A weight-focused culture
Each year there are 10,200 deaths as a result of an eating disorder that’s one death every 52 minutes, according to National Association of Anorexia Nervosa and Associated Disorders (ANAD).
Lisa Carpenter, one of the counselors at Center for Hope Counseling in Mount Pleasant, works with patients that have been diagnosed with an eating disorder.
Eating disorders are not something that you get at a certain age. They can develop in anyone of any age. But the reason why they may develop in some people is depends on experiences she said.
“However, most of my clients will trace their disorders back to elementary school,” Carpenter said. “They went through trauma that they got the body image and food insecurity. But there’s also people that are middle aged that just pop up as well.”
Samantha Hahn is an assistant professor and population health researcher at the College of Medicine at Central Michigan University. Her research aims to spread awareness for people who have gone undiagnosed throughout their lives or a certain amount of time.
“We live in a culture that is really focused on weight and values thinness and leanness and muscularity,” Hanh said. “And that pops up in so many different ways that can be diet, talk, family pressure, from your physician, social media and/or television.”
Eating disorders have a lot of impacts on mental illness, such as increased likelihood of depression or obsessive compulsive disorder (OCD), Carpenter said.
Along with eating disorders being intertwined with each other, food insecurity has a big play in both of these things, Hahn said.
Food insecurity can form due to many reasons, and sometimes subconsciously. It can affect mental health as well. If you aren’t in a space where you can get the proper nutrients, that obsession can start and there are mental and physical restrictions that start to develop, she said.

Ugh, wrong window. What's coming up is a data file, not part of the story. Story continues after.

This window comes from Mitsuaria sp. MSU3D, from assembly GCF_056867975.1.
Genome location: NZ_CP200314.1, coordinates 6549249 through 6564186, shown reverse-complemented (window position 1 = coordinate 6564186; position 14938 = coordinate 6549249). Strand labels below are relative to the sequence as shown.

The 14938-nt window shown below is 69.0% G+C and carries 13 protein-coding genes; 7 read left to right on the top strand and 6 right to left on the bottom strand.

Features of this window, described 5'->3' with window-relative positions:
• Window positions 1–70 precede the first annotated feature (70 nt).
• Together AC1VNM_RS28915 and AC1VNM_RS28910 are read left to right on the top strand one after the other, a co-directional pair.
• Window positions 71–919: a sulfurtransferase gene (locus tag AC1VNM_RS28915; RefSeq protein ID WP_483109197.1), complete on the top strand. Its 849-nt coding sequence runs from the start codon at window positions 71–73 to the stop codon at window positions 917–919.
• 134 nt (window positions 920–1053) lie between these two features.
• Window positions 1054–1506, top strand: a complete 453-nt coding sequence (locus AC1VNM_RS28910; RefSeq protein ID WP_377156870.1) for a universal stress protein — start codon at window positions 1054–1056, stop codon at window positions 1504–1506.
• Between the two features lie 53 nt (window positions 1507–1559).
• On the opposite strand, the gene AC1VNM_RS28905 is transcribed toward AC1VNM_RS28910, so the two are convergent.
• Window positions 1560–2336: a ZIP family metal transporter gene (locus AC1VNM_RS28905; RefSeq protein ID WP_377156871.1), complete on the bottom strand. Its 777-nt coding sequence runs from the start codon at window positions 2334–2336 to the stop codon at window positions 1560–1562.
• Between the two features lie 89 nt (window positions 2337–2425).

“It’s essentially the inability to access enough food that is desirable, affordable, meets your needs and also your desires,” Hahn said.
In a survey, Hahn found that eating disorders affect people of all body shapes, genders and sexual orientation, races, religions and ethnicities.
“People who have an eating disorder don’t want to let other people know they are struggling,” Hahn said. “The best thing that you can do for someone is ask them if they’re okay. People may be at various stages of being ready or able to accept help.”
Eating disorders stem from other mental illnesses and can improve or get worse, based on how the person’s other mental illnesses track. OCD, anxiety and depression are all examples of mental illnesses that can lead to eating disorders, both Carpenter and Hahn said.
“There’s also a strong link between eating disorders and substance use, suicide and self-harm,” Hahn said. “An eating disorder is really complex and depends on the disorder, and there is a likely bidirectional relationship — meaning they both contribute to each other — and is also very dependent upon the person.”
Eating disorders can be emotionally and physically damaging to a person when they aren’t being treated or when they don’t acknowledge they have an eating disorder, Hahn said.
“It’s about trauma, emotional disregulation,” Carpenter said. “It’s about fear, it’s about not having control.
“When someone doesn’t get proper nutrition, there’s a gut-brain connection and it affects thinking, ability to concentrate, work and interacting with people. (A starving brain) can affect brain chemistry and how people talk to others.”
If you or someone you know experiencing eating disorders, seek professional help at:
CMU Counseling Center: 989-774-338;
National Eating Disorder Association: www.nationaleatingdisorders.org;
Crisis hotline 988.
For more information, contact Carpenter at 989-954-4673 or firstname.lastname@example.org.